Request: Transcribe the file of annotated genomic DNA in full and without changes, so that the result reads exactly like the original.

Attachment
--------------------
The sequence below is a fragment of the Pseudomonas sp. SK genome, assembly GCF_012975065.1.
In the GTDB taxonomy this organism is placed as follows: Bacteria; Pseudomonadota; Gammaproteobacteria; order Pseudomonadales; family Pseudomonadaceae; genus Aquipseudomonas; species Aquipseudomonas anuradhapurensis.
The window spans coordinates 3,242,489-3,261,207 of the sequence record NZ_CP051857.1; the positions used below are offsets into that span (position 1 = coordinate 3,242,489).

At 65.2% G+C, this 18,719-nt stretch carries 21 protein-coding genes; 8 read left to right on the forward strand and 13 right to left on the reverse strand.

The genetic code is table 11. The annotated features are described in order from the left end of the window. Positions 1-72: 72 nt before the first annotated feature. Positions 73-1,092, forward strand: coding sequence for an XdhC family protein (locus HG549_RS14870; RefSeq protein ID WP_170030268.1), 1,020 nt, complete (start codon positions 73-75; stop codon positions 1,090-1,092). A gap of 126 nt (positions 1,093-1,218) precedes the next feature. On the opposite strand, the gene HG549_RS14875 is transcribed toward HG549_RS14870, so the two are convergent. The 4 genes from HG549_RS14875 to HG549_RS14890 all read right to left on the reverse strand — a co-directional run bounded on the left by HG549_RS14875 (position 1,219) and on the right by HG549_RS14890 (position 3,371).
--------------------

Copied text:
The sequence below is a fragment of the Pseudomonas sp. SK genome, assembly GCF_012975065.1.
In the GTDB taxonomy this organism is placed as follows: Bacteria; Pseudomonadota; Gammaproteobacteria; order Pseudomonadales; family Pseudomonadaceae; genus Aquipseudomonas; species Aquipseudomonas anuradhapurensis.
The window spans coordinates 3,242,489-3,261,207 of the sequence record NZ_CP051857.1; the positions used below are offsets into that span (position 1 = coordinate 3,242,489).

At 65.2% G+C, this 18,719-nt stretch carries 21 protein-coding genes; 8 read left to right on the forward strand and 13 right to left on the reverse strand.

The genetic code is table 11. The annotated features are described in order from the left end of the window. Positions 1-72: 72 nt before the first annotated feature. Positions 73-1,092, forward strand: coding sequence for an XdhC family protein (locus HG549_RS14870; RefSeq protein ID WP_170030268.1), 1,020 nt, complete (start codon positions 73-75; stop codon positions 1,090-1,092). A gap of 126 nt (positions 1,093-1,218) precedes the next feature. On the opposite strand, the gene HG549_RS14875 is transcribed toward HG549_RS14870, so the two are convergent. The 4 genes from HG549_RS14875 to HG549_RS14890 all read right to left on the reverse strand — a co-directional run bounded on the left by HG549_RS14875 (position 1,219) and on the right by HG549_RS14890 (position 3,371).